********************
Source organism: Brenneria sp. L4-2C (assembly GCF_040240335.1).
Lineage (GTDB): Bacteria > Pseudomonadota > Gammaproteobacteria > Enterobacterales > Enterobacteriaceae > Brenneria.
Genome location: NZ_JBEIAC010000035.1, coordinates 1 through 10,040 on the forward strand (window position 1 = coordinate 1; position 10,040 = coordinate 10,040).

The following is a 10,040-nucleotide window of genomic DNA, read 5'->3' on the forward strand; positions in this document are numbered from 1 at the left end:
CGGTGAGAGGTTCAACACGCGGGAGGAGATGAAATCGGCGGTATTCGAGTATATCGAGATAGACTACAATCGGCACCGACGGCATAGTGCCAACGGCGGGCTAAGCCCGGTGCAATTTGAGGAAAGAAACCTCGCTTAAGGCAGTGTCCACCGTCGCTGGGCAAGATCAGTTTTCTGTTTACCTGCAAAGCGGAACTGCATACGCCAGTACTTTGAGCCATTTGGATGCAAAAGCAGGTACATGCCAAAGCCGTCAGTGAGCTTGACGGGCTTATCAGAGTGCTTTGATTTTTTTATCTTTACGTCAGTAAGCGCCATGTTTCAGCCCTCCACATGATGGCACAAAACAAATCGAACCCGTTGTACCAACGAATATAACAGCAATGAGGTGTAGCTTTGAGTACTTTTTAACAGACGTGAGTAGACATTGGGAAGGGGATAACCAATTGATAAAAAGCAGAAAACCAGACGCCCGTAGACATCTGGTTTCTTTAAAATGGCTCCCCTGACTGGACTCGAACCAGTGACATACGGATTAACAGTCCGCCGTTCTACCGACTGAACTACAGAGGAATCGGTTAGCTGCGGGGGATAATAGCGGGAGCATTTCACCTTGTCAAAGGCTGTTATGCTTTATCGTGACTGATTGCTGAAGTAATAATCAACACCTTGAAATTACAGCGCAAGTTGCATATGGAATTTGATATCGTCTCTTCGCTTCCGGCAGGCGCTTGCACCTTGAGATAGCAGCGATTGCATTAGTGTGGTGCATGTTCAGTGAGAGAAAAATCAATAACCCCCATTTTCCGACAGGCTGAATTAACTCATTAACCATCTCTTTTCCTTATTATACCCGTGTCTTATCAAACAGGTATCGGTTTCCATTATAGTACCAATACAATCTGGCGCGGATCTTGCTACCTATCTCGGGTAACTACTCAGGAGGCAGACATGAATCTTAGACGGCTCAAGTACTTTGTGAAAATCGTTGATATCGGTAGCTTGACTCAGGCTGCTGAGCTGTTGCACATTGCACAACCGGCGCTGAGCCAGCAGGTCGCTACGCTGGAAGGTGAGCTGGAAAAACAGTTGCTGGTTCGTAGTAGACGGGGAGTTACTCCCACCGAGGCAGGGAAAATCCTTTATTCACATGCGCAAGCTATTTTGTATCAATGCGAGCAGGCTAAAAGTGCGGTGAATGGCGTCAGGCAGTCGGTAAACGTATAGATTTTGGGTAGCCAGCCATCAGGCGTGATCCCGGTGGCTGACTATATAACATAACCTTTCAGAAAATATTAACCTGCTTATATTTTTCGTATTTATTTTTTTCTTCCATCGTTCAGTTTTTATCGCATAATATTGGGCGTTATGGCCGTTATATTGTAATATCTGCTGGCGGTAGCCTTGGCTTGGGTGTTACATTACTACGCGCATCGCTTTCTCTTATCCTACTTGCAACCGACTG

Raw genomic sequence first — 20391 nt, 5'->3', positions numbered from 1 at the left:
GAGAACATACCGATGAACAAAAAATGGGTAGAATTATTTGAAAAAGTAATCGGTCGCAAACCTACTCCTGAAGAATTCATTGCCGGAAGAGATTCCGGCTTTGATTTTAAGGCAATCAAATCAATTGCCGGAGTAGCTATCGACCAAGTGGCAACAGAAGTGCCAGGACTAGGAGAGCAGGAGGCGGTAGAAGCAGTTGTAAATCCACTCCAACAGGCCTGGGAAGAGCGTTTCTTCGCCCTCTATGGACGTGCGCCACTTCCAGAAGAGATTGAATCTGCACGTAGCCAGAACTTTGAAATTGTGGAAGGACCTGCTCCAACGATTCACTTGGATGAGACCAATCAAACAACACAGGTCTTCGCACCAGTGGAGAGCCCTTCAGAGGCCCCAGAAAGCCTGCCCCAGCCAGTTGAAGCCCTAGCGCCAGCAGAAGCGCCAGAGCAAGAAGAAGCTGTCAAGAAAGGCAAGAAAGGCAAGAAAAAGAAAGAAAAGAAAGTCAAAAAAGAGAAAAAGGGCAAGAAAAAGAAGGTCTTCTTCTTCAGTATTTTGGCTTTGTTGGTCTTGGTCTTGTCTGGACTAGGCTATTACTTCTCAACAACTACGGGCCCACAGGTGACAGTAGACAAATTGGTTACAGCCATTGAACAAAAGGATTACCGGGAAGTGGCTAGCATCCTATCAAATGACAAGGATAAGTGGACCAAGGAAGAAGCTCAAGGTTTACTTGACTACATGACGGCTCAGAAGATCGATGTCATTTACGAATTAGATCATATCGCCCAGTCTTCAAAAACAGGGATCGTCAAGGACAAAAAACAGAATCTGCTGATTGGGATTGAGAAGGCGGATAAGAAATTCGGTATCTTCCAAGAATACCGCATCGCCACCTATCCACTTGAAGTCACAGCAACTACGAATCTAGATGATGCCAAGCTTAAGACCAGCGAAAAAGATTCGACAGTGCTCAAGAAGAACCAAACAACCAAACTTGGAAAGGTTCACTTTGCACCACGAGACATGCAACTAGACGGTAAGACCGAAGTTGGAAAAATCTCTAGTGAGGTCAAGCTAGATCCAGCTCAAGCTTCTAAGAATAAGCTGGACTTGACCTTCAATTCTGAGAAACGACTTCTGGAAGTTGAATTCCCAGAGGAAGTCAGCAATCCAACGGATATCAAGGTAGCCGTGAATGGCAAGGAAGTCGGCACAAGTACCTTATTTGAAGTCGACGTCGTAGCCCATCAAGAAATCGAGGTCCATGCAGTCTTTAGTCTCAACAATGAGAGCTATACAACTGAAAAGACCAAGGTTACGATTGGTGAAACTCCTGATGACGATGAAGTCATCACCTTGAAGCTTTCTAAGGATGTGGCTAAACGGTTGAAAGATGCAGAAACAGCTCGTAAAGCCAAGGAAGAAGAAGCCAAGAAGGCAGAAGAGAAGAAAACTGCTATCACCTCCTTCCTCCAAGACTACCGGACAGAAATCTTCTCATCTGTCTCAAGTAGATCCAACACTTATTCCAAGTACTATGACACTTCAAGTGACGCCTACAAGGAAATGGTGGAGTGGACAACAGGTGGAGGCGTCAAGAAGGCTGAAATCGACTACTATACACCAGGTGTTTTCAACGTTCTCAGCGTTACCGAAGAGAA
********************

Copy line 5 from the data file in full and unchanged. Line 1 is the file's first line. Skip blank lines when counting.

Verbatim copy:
CGGTGAGAGGTTCAACACGCGGGAGGAGATGAAATCGGCGGTATTCGAGTATATCGAGATAGACTACAATCGGCACCGACGGCATAGTGCCAACGGCGGGCTAAGCCCGGTGCAATTTGAGGAAAGAAACCTCGCTTAAGGCAGTGTCCACCGTCGCTGGGCAAGATCAGTTTTCTGTTTACCTGCAAAGCGGAACTGCATACGCCAGTACTTTGAGCCATTTGGATGCAAAAGCAGGTACATGCCAAAGCCGTCAGTGAGCTTGACGGGCTTATCAGAGTGCTTTGATTTTTTTATCTTTACGTCAGTAAGCGCCATGTTTCAGCCCTCCACATGATGGCACAAAACAAATCGAACCCGTTGTACCAACGAATATAACAGCAATGAGGTGTAGCTTTGAGTACTTTTTAACAGACGTGAGTAGACATTGGGAAGGGGATAACCAATTGATAAAAAGCAGAAAACCAGACGCCCGTAGACATCTGGTTTCTTTAAAATGGCTCCCCTGACTGGACTCGAACCAGTGACATACGGATTAACAGTCCGCCGTTCTACCGACTGAACTACAGAGGAATCGGTTAGCTGCGGGGGATAATAGCGGGAGCATTTCACCTTGTCAAAGGCTGTTATGCTTTATCGTGACTGATTGCTGAAGTAATAATCAACACCTTGAAATTACAGCGCAAGTTGCATATGGAATTTGATATCGTCTCTTCGCTTCCGGCAGGCGCTTGCACCTTGAGATAGCAGCGATTGCATTAGTGTGGTGCATGTTCAGTGAGAGAAAAATCAATAACCCCCATTTTCCGACAGGCTGAATTAACTCATTAACCATCTCTTTTCCTTATTATACCCGTGTCTTATCAAACAGGTATCGGTTTCCATTATAGTACCAATACAATCTGGCGCGGATCTTGCTACCTATCTCGGGTAACTACTCAGGAGGCAGACATGAATCTTAGACGGCTCAAGTACTTTGTGAAAATCGTTGATATCGGTAGCTTGACTCAGGCTGCTGAGCTGTTGCACATTGCACAACCGGCGCTGAGCCAGCAGGTCGCTACGCTGGAAGGTGAGCTGGAAAAACAGTTGCTGGTTCGTAGTAGACGGGGAGTTACTCCCACCGAGGCAGGGAAAATCCTTTATTCACATGCGCAAGCTATTTTGTATCAATGCGAGCAGGCTAAAAGTGCGGTGAATGGCGTCAGGCAGTCGGTAAACGTATAGATTTTGGGTAGCCAGCCATCAGGCGTGATCCCGGTGGCTGACTATATAACATAACCTTTCAGAAAATATTAACCTGCTTATATTTTTCGTATTTATTTTTTTCTTCCATCGTTCAGTTTTTATCGCATAATATTGGGCGTTATGGCCGTTATATTGTAATATCTGCTGGCGGTAGCCTTGGCTTGGGTGTTACATTACTACGCGCATCGCTTTCTCTTATCCTACTTGCAACCGACTG